January 12, 2023 | Paul Richardson
Scheherazade and Shahryar (One Thousand and One Nights). Probably exhibited at the Salon of 1842, by Marie Éléonore Godefroid.
The premise of Scheherazade's story is fairly well-known:
The Persian Sultan, Shahryar, discovers that his first wife had been unfaithful, and so he believes all women will betray him. To avoid this, he resolves to marry a new young woman every day, then have her beheaded the following morning, so there is no way she could dishonor him.
But, after three years, the kingdom has run out of women of noble blood (all have either been killed or fled). Then, against her father's wishes, Scheherazade volunteers to marry the Sultan, in order to save all future young women from this fate.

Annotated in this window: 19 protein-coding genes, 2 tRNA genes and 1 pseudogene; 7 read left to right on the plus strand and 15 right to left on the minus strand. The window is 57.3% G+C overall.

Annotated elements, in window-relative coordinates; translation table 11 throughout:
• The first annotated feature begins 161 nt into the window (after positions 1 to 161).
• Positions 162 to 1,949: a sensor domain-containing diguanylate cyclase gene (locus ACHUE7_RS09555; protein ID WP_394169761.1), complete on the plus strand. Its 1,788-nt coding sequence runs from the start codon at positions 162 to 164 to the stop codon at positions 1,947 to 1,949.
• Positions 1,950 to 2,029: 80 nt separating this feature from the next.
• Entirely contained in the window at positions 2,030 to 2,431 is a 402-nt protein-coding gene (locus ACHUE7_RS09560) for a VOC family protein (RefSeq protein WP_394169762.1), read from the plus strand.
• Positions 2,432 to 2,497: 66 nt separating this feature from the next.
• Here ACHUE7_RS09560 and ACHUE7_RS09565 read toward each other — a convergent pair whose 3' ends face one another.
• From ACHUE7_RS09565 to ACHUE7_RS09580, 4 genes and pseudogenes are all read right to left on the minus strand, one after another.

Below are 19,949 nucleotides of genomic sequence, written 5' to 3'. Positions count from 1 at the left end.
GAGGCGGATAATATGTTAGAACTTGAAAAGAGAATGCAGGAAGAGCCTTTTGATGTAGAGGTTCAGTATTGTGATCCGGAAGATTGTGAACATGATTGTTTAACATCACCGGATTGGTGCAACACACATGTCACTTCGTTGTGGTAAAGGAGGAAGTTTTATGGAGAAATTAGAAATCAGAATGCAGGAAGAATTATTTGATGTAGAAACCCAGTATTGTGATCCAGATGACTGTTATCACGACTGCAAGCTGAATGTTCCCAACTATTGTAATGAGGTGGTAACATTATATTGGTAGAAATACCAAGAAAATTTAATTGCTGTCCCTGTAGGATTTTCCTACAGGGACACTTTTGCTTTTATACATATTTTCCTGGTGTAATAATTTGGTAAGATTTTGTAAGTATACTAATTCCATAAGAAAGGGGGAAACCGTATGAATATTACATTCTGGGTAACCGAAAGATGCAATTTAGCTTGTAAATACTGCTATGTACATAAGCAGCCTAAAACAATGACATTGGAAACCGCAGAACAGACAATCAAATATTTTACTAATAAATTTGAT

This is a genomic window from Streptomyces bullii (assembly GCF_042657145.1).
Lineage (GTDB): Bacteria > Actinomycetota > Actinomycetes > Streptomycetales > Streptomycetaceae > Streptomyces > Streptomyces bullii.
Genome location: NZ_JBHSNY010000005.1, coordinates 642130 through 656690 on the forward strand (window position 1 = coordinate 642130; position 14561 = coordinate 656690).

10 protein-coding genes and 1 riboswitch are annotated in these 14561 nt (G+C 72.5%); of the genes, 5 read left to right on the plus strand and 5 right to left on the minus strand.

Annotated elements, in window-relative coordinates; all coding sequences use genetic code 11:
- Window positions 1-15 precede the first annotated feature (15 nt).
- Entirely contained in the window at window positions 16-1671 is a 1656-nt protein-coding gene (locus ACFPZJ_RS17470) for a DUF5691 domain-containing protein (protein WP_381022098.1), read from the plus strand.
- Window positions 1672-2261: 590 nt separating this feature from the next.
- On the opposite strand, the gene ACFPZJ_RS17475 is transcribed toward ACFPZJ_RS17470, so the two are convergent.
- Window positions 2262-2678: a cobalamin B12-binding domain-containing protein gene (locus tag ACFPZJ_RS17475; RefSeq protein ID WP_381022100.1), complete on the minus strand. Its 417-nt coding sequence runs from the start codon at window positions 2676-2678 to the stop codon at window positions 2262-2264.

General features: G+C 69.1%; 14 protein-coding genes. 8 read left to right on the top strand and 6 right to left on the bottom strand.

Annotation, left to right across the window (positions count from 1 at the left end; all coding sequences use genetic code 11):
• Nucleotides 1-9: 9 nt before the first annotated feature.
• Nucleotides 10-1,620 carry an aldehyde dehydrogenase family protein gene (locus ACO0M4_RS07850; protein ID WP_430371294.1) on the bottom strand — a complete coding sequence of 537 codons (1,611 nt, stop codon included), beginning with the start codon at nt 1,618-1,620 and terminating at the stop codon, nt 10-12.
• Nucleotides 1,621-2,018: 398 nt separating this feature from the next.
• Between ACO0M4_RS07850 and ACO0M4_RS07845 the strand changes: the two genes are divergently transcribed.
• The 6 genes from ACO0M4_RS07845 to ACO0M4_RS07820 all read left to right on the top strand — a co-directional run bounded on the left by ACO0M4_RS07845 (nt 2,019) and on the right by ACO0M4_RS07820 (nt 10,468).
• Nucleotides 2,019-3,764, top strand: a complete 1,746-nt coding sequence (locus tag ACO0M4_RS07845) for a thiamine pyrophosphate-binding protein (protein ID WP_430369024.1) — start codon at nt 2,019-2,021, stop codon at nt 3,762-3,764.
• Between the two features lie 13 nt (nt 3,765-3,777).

But so that she herself might avoid the fate of her predecessors, she spins stories for the Sultan each night, leaving him in such suspense that he can't execute her the next morning, because then he would not hear the end of the story.
After 1,001 stories (collected in Arabian Nights, a work collected over many centuries by various authors, translators, and scholars across West, Central and South Asia, and North Africa), Scheherazade runs out of material, but by that time the Sultan has fallen in love with his storyteller and spares her life.
Nikolai Rimsky-Korsakov composed Scheherazade (a symphonic suite) 135 years ago, in the summer of 1888. Below are a few tidbits about the piece and about the Scheherazade story that you might not know:
Scheherazade will be performed by the Festival Boca Orchestra, conducted by Constantine Kitsopoulos, on March 11. In addition, the concert will include solos by rising star musicians Kara Ravaschieri and Hina Khuong-Huu, who will be performing the Ibert Flute Concerto and Sibelius Violin Concerto, respectively.
Frankfurt Radio Symphony performing Scheherazade, conducted by Alain Altinoglu.